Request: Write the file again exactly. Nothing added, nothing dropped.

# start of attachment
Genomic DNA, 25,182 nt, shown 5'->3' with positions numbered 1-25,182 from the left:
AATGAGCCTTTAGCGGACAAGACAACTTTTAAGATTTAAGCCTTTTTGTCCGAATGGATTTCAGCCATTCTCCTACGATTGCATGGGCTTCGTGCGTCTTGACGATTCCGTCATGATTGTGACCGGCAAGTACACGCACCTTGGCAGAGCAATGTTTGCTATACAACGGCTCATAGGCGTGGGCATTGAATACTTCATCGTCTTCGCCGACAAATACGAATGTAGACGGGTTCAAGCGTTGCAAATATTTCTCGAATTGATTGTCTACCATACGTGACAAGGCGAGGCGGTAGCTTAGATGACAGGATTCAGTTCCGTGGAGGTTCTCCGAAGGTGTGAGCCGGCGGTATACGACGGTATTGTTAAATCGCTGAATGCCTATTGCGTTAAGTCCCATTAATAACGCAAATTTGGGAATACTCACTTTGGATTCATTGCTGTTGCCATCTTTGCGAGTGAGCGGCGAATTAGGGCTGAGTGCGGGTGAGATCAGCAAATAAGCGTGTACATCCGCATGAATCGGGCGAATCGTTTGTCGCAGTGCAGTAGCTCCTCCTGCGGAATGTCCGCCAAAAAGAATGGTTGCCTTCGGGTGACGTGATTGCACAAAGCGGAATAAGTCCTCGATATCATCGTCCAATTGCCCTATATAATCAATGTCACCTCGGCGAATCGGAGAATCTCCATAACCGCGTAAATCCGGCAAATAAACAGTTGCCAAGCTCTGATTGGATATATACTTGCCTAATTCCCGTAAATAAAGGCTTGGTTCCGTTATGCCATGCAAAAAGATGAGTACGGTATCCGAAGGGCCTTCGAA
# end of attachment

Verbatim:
Genomic DNA, 25,182 nt, shown 5'->3' with positions numbered 1-25,182 from the left:
AATGAGCCTTTAGCGGACAAGACAACTTTTAAGATTTAAGCCTTTTTGTCCGAATGGATTTCAGCCATTCTCCTACGATTGCATGGGCTTCGTGCGTCTTGACGATTCCGTCATGATTGTGACCGGCAAGTACACGCACCTTGGCAGAGCAATGTTTGCTATACAACGGCTCATAGGCGTGGGCATTGAATACTTCATCGTCTTCGCCGACAAATACGAATGTAGACGGGTTCAAGCGTTGCAAATATTTCTCGAATTGATTGTCTACCATACGTGACAAGGCGAGGCGGTAGCTTAGATGACAGGATTCAGTTCCGTGGAGGTTCTCCGAAGGTGTGAGCCGGCGGTATACGACGGTATTGTTAAATCGCTGAATGCCTATTGCGTTAAGTCCCATTAATAACGCAAATTTGGGAATACTCACTTTGGATTCATTGCTGTTGCCATCTTTGCGAGTGAGCGGCGAATTAGGGCTGAGTGCGGGTGAGATCAGCAAATAAGCGTGTACATCCGCATGAATCGGGCGAATCGTTTGTCGCAGTGCAGTAGCTCCTCCTGCGGAATGTCCGCCAAAAAGAATGGTTGCCTTCGGGTGACGTGATTGCACAAAGCGGAATAAGTCCTCGATATCATCGTCCAATTGCCCTATATAATCAATGTCACCTCGGCGAATCGGAGAATCTCCATAACCGCGTAAATCCGGCAAATAAACAGTTGCCAAGCTCTGATTGGATATATACTTGCCTAATTCCCGTAAATAAAGGCTTGGTTCCGTTATGCCATGCAAAAAGATGAGTACGGTATCCGAAGGGCCTTCGAA